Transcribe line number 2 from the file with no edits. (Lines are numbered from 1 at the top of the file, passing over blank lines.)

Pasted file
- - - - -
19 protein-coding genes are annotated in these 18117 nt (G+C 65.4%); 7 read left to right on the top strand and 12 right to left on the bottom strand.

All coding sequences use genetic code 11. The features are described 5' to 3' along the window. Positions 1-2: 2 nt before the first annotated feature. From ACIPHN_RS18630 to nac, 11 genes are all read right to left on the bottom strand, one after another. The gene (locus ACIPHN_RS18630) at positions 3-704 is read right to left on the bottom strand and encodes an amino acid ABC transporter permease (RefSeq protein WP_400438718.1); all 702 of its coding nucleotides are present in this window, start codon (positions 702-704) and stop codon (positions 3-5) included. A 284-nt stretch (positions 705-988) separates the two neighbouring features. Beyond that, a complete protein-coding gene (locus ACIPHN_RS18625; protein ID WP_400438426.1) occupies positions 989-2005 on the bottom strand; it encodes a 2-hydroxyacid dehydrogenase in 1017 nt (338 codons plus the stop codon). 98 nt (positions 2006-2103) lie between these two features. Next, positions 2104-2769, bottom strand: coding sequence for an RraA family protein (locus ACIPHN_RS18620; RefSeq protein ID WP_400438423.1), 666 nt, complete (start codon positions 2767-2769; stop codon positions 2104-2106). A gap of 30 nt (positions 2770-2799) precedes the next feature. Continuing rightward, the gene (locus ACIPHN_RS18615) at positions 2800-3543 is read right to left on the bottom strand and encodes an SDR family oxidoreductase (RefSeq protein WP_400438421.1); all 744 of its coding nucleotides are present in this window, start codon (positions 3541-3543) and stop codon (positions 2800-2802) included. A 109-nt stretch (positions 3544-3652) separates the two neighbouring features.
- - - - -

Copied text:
All coding sequences use genetic code 11. The features are described 5' to 3' along the window. Positions 1-2: 2 nt before the first annotated feature. From ACIPHN_RS18630 to nac, 11 genes are all read right to left on the bottom strand, one after another. The gene (locus ACIPHN_RS18630) at positions 3-704 is read right to left on the bottom strand and encodes an amino acid ABC transporter permease (RefSeq protein WP_400438718.1); all 702 of its coding nucleotides are present in this window, start codon (positions 702-704) and stop codon (positions 3-5) included. A 284-nt stretch (positions 705-988) separates the two neighbouring features. Beyond that, a complete protein-coding gene (locus ACIPHN_RS18625; protein ID WP_400438426.1) occupies positions 989-2005 on the bottom strand; it encodes a 2-hydroxyacid dehydrogenase in 1017 nt (338 codons plus the stop codon). 98 nt (positions 2006-2103) lie between these two features. Next, positions 2104-2769, bottom strand: coding sequence for an RraA family protein (locus ACIPHN_RS18620; RefSeq protein ID WP_400438423.1), 666 nt, complete (start codon positions 2767-2769; stop codon positions 2104-2106). A gap of 30 nt (positions 2770-2799) precedes the next feature. Continuing rightward, the gene (locus ACIPHN_RS18615) at positions 2800-3543 is read right to left on the bottom strand and encodes an SDR family oxidoreductase (RefSeq protein WP_400438421.1); all 744 of its coding nucleotides are present in this window, start codon (positions 3541-3543) and stop codon (positions 2800-2802) included. A 109-nt stretch (positions 3544-3652) separates the two neighbouring features.